Ina Jaffe

Ina Jaffe is a National desk correspondent based at NPR West, NPR's production center in Culver City, Calif.

Covering California and the West, Jaffe has reported on nearly all of the major news events, elections, and natural disasters in the region. Currently, she covers issues related to aging. She also reports on regional and national politics, contributing election coverage in 2008, 2010, and 2012.

In addition to captivating and informing listeners, Jaffe's reports have garnered critical acclaim. Her 2012 investigation into how the West Los Angeles VA made millions from renting property while ignoring plans to house homeless veterans won an award from the Society of Professional Journalists as well as a Gracie Award from the Alliance for Women in Media. A few months after the story aired, the West Los Angeles VA broke ground on supportive housing for homeless vets.

Jaffe's 2011 series on rising violence in California State Psychiatric Hospitals was also honored with a Gracie Award as well as awards from Investigative Reporters and Editors and the American Bar Association. Her three-part series on California's Three Strikes sentencing law won the ABA's Silver Gavel Award in 2010, as well as the Sigma Delta Chi award from the Society of Professional Journalists.

Before moving to Los Angeles, Jaffe was the first editor of Weekend Edition Saturday with Scott Simon which made its debut in 1985.

Born in Chicago, Jaffe attended the University of Wisconsin-Madison and DePaul University receiving Bachelor's and Master's degrees in philosophy, respectively.

Once upon a time, the Republican presidential contenders seemed to be mostly on the same page. They agreed on who the real enemies were — as Newt Gingrich explained at a debate in September.

No one seems to be talking about Herman Cain's 9-9-9 tax plan this week — including Herman Cain. Instead, he's had to deal with allegations that he committed sexual harassment when he was head of the National Restaurant Association.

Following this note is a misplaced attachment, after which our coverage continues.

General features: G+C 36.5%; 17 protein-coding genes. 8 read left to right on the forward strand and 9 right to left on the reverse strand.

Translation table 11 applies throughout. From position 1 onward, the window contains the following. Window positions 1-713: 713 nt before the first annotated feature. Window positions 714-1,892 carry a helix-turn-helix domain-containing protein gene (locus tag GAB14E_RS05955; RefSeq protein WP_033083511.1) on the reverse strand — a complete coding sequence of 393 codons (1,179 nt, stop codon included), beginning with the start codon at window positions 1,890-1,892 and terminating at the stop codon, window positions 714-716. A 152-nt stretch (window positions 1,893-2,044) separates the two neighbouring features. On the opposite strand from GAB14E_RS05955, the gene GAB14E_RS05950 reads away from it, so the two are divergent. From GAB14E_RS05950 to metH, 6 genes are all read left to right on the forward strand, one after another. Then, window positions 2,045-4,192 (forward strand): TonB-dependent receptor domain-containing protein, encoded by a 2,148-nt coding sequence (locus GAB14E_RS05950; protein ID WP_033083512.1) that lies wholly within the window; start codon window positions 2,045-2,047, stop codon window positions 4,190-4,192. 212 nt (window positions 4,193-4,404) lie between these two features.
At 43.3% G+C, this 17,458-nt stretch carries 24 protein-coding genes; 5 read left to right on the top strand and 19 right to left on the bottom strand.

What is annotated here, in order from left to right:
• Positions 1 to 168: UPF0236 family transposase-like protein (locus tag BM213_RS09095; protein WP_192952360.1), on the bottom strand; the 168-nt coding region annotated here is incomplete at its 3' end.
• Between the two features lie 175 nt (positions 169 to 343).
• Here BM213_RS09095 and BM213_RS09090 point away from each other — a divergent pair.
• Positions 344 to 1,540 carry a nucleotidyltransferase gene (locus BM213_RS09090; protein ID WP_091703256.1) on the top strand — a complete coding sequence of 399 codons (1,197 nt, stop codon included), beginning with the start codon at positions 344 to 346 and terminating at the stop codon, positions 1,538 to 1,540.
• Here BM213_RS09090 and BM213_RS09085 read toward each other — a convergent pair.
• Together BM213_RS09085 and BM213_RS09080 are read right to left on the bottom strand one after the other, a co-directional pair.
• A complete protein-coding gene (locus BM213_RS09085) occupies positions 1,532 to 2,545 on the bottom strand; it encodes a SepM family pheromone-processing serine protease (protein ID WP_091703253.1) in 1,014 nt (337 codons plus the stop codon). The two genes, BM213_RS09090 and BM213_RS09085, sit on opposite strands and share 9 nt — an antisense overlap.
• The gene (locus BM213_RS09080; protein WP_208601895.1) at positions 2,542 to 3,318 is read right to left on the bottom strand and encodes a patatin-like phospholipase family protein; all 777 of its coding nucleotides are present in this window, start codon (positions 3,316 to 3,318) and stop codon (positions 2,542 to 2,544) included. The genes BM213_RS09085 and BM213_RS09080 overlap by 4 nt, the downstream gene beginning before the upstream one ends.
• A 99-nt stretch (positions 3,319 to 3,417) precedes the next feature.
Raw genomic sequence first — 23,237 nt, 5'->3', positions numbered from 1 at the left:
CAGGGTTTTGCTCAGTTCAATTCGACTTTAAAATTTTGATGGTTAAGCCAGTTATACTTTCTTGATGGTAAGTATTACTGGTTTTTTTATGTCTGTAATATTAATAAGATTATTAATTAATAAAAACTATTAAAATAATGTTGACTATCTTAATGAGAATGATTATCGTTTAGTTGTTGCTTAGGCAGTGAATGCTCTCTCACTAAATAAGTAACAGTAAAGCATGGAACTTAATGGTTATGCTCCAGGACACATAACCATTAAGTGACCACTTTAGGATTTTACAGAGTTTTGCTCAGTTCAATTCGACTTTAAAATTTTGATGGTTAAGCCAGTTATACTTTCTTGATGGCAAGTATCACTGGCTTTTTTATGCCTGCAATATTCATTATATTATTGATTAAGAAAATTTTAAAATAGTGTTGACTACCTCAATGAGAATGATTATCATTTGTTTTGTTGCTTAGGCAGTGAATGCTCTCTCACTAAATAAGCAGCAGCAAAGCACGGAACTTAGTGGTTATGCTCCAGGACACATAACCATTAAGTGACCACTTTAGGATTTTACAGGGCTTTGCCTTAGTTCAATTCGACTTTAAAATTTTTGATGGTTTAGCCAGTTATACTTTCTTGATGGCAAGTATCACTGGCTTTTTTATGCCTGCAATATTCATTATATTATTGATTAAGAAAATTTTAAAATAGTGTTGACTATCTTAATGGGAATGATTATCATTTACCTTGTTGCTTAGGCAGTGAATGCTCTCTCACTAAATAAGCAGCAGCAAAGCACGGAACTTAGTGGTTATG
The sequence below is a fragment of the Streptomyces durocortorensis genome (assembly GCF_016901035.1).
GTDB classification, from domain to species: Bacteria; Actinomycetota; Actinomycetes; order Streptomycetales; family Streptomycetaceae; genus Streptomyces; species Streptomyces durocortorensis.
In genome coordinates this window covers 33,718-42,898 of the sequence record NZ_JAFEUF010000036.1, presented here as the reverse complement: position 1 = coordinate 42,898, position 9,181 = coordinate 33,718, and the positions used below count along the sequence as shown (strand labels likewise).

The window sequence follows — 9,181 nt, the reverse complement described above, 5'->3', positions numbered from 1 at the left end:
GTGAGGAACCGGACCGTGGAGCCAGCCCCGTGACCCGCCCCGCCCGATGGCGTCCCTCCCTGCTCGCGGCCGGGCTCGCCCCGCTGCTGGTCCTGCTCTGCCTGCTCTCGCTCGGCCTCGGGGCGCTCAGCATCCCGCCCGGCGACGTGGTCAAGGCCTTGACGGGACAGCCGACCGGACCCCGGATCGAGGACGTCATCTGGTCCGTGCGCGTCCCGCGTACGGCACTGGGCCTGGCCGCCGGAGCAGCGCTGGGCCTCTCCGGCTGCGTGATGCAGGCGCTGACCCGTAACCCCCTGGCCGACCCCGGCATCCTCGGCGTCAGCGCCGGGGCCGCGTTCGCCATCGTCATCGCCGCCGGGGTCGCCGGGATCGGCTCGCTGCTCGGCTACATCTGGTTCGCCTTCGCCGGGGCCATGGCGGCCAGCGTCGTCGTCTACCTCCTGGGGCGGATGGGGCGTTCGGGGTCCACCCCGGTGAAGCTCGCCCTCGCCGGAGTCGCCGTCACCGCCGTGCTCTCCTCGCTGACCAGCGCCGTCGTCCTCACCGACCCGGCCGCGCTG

On Wednesday night, he accused Texas Gov. Rick Perry's presidential campaign of planting the story. Perry's campaign flatly denied it, and Cain has backed off.

Regardless, some political consultants have seen the invisible hand of opposition research during this campaign season — what's known as the "dark art of politics."

In Las Vegas, Tuesday night's Republican presidential debate was arguably the hottest show on the Strip.

It was supposed to be a test for businessman Herman Cain, who has gone from nowheresville to competing for the title of front-runner. But Texas Gov. Rick Perry, whose debates and poll numbers have been lackluckster, showed a combative side that had been missing up until now.

A task force is evaluating the risk posed by a sunken oil tanker, the SS Montebello. It went to the bottom after being attacked by a Japanese submarine during World War II. State and federal officials want to know if the ship is still carrying its cargo of oil, and if that oil could escape.

At stake is a coastline known for its stunning scenery and wildlife sanctuaries. The task force was put together a couple of years ago at the urging of state Sen. Sam Blakeslee.

If you watched the Emmy Awards recently, you may have seen an ad inviting viewers to "fight" for President Obama's jobs plan.

"The next election is 14 months away," Obama says in the ad. "And the people who sent us here, they don't have the luxury of waiting 14 months."

Although the election is more than a year away, it's not keeping political commercials off of our TV screens. Yet, according to a new survey, the audience for those ads is shrinking.

Young People Aren't Watching Live TV

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